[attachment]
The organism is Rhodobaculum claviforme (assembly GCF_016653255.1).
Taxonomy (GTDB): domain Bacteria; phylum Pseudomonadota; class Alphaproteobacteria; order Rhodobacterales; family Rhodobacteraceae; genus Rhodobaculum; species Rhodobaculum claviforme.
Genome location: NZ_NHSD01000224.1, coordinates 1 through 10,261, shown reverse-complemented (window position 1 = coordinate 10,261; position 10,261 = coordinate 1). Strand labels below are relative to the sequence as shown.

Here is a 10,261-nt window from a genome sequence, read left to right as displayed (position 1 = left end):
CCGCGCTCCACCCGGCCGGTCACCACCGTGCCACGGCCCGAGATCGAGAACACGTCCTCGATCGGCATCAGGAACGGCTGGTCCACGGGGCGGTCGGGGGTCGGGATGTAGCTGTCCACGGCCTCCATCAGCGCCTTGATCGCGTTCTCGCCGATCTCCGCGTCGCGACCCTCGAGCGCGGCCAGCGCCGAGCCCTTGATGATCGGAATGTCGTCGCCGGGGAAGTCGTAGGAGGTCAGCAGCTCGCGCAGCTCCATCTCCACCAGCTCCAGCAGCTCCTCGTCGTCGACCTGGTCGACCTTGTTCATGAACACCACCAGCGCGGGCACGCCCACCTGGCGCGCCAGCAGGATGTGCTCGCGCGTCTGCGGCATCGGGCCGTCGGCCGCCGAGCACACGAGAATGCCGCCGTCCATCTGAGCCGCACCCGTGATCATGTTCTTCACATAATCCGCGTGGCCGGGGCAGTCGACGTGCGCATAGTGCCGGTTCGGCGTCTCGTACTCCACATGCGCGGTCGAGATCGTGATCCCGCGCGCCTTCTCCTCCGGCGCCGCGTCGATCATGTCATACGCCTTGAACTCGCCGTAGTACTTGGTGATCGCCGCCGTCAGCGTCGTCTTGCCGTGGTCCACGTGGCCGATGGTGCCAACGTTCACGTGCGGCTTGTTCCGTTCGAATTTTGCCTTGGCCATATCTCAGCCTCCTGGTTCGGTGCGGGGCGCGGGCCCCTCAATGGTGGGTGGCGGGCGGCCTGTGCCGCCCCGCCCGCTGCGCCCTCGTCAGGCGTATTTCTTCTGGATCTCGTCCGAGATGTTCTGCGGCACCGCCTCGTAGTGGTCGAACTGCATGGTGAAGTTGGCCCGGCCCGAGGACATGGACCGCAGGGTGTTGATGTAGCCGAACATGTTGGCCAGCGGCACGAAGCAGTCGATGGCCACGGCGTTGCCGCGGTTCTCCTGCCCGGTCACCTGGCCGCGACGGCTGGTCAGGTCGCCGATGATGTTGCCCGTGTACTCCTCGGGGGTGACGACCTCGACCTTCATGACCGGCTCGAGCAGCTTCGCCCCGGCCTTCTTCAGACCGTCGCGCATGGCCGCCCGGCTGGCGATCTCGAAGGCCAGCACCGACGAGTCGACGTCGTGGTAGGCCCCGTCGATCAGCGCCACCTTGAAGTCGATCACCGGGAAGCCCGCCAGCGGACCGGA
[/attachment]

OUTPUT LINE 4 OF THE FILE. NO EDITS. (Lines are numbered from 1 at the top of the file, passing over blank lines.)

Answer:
Here is a 10,261-nt window from a genome sequence, read left to right as displayed (position 1 = left end):